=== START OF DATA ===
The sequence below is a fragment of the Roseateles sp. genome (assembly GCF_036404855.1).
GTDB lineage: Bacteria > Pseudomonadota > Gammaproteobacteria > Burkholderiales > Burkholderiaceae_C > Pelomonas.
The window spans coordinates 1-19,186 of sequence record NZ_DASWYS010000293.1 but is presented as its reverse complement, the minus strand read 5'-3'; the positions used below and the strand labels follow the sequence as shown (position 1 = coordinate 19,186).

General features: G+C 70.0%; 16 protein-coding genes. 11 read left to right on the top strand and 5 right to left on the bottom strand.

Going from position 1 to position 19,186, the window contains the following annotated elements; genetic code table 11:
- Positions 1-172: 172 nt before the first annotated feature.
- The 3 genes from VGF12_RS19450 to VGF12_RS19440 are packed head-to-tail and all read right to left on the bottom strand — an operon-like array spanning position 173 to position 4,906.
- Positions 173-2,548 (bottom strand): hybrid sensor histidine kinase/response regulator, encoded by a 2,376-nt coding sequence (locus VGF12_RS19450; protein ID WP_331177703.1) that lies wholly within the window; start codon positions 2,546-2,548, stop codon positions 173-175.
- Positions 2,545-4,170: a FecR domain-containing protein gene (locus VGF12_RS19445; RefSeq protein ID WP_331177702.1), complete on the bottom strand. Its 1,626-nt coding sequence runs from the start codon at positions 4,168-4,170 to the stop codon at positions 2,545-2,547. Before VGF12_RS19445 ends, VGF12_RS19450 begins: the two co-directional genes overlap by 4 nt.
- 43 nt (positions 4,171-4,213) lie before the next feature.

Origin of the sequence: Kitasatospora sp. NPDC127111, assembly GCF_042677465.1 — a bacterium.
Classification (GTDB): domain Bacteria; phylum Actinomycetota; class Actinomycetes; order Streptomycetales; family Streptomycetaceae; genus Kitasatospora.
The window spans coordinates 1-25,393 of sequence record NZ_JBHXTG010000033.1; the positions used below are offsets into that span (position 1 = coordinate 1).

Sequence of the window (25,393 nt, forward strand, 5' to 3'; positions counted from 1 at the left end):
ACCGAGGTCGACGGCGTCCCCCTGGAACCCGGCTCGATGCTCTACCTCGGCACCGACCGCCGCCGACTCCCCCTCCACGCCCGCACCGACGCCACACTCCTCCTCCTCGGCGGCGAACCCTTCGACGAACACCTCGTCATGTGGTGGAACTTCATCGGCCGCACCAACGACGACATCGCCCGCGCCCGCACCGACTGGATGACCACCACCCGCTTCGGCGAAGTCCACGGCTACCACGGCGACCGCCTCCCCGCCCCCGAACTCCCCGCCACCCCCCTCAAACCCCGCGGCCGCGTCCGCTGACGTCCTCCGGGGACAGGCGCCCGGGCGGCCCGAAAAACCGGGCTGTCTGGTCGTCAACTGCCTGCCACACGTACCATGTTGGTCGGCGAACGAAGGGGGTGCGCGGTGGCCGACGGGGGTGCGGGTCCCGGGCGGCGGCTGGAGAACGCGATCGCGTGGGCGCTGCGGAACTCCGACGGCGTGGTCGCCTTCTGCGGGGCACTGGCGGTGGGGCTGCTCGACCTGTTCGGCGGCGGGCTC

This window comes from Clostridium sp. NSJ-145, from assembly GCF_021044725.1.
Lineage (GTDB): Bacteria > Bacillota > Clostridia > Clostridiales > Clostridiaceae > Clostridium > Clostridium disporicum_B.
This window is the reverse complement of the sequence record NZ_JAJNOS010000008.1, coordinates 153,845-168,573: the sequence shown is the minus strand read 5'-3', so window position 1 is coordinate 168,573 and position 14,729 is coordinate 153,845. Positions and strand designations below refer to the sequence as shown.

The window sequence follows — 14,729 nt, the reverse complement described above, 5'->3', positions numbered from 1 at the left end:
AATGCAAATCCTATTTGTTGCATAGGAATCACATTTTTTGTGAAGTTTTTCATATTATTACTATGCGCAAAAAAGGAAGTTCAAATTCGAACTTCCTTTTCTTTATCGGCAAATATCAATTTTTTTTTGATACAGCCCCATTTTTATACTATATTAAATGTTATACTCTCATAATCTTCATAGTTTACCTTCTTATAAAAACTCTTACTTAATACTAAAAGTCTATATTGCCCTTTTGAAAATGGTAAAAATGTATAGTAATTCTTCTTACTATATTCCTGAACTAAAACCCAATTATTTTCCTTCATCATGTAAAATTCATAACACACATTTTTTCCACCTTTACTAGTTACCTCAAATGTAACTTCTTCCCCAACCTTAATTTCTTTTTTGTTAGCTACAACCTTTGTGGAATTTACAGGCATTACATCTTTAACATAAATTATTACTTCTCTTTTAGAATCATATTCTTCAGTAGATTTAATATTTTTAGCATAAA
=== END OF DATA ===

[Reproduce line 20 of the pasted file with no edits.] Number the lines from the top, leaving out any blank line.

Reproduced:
AATGCAAATCCTATTTGTTGCATAGGAATCACATTTTTTGTGAAGTTTTTCATATTATTACTATGCGCAAAAAAGGAAGTTCAAATTCGAACTTCCTTTTCTTTATCGGCAAATATCAATTTTTTTTTGATACAGCCCCATTTTTATACTATATTAAATGTTATACTCTCATAATCTTCATAGTTTACCTTCTTATAAAAACTCTTACTTAATACTAAAAGTCTATATTGCCCTTTTGAAAATGGTAAAAATGTATAGTAATTCTTCTTACTATATTCCTGAACTAAAACCCAATTATTTTCCTTCATCATGTAAAATTCATAACACACATTTTTTCCACCTTTACTAGTTACCTCAAATGTAACTTCTTCCCCAACCTTAATTTCTTTTTTGTTAGCTACAACCTTTGTGGAATTTACAGGCATTACATCTTTAACATAAATTATTACTTCTCTTTTAGAATCATATTCTTCAGTAGATTTAATATTTTTAGCATAAA